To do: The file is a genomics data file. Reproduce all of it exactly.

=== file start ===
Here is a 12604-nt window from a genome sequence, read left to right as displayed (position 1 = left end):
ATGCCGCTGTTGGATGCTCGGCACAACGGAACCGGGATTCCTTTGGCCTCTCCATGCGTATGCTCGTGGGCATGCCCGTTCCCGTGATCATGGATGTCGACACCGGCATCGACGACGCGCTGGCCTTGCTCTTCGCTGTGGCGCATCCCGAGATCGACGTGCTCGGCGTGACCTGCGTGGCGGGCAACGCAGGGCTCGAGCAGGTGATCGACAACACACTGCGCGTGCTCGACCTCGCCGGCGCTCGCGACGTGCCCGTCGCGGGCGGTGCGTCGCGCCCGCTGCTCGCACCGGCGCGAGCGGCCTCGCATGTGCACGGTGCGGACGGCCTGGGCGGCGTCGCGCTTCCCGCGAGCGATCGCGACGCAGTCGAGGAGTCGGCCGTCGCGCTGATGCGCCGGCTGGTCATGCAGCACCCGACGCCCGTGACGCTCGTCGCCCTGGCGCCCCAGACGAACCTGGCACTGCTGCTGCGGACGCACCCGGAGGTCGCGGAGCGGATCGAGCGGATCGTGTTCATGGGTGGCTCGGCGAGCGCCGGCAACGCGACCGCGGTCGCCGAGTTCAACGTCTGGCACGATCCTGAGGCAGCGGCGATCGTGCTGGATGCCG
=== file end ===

Here is a 12604-nt window from a genome sequence, read left to right as displayed (position 1 = left end):
ATGCCGCTGTTGGATGCTCGGCACAACGGAACCGGGATTCCTTTGGCCTCTCCATGCGTATGCTCGTGGGCATGCCCGTTCCCGTGATCATGGATGTCGACACCGGCATCGACGACGCGCTGGCCTTGCTCTTCGCTGTGGCGCATCCCGAGATCGACGTGCTCGGCGTGACCTGCGTGGCGGGCAACGCAGGGCTCGAGCAGGTGATCGACAACACACTGCGCGTGCTCGACCTCGCCGGCGCTCGCGACGTGCCCGTCGCGGGCGGTGCGTCGCGCCCGCTGCTCGCACCGGCGCGAGCGGCCTCGCATGTGCACGGTGCGGACGGCCTGGGCGGCGTCGCGCTTCCCGCGAGCGATCGCGACGCAGTCGAGGAGTCGGCCGTCGCGCTGATGCGCCGGCTGGTCATGCAGCACCCGACGCCCGTGACGCTCGTCGCCCTGGCGCCCCAGACGAACCTGGCACTGCTGCTGCGGACGCACCCGGAGGTCGCGGAGCGGATCGAGCGGATCGTGTTCATGGGTGGCTCGGCGAGCGCCGGCAACGCGACCGCGGTCGCCGAGTTCAACGTCTGGCACGATCCTGAGGCAGCGGCGATCGTGCTGGATGCCG